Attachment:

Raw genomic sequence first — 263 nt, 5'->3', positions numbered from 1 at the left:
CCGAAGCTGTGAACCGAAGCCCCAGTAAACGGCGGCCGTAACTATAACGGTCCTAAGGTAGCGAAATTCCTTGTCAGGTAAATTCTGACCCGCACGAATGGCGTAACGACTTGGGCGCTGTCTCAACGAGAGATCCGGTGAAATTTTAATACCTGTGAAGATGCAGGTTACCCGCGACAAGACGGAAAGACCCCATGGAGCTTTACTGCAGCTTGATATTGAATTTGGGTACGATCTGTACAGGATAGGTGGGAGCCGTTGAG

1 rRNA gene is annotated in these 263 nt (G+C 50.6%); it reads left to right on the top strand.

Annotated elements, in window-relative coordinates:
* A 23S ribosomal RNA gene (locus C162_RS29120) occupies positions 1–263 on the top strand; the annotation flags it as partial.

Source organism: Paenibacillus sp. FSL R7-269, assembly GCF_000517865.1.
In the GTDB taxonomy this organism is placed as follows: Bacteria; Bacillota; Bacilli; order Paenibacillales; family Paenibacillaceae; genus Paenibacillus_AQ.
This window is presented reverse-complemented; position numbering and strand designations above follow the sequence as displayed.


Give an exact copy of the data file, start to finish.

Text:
Raw genomic sequence first — 263 nt, 5'->3', positions numbered from 1 at the left:
CCGAAGCTGTGAACCGAAGCCCCAGTAAACGGCGGCCGTAACTATAACGGTCCTAAGGTAGCGAAATTCCTTGTCAGGTAAATTCTGACCCGCACGAATGGCGTAACGACTTGGGCGCTGTCTCAACGAGAGATCCGGTGAAATTTTAATACCTGTGAAGATGCAGGTTACCCGCGACAAGACGGAAAGACCCCATGGAGCTTTACTGCAGCTTGATATTGAATTTGGGTACGATCTGTACAGGATAGGTGGGAGCCGTTGAG

1 rRNA gene is annotated in these 263 nt (G+C 50.6%); it reads left to right on the top strand.

Annotated elements, in window-relative coordinates:
* A 23S ribosomal RNA gene (locus C162_RS29120) occupies positions 1–263 on the top strand; the annotation flags it as partial.

Source organism: Paenibacillus sp. FSL R7-269, assembly GCF_000517865.1.
In the GTDB taxonomy this organism is placed as follows: Bacteria; Bacillota; Bacilli; order Paenibacillales; family Paenibacillaceae; genus Paenibacillus_AQ.
This window is presented reverse-complemented; position numbering and strand designations above follow the sequence as displayed.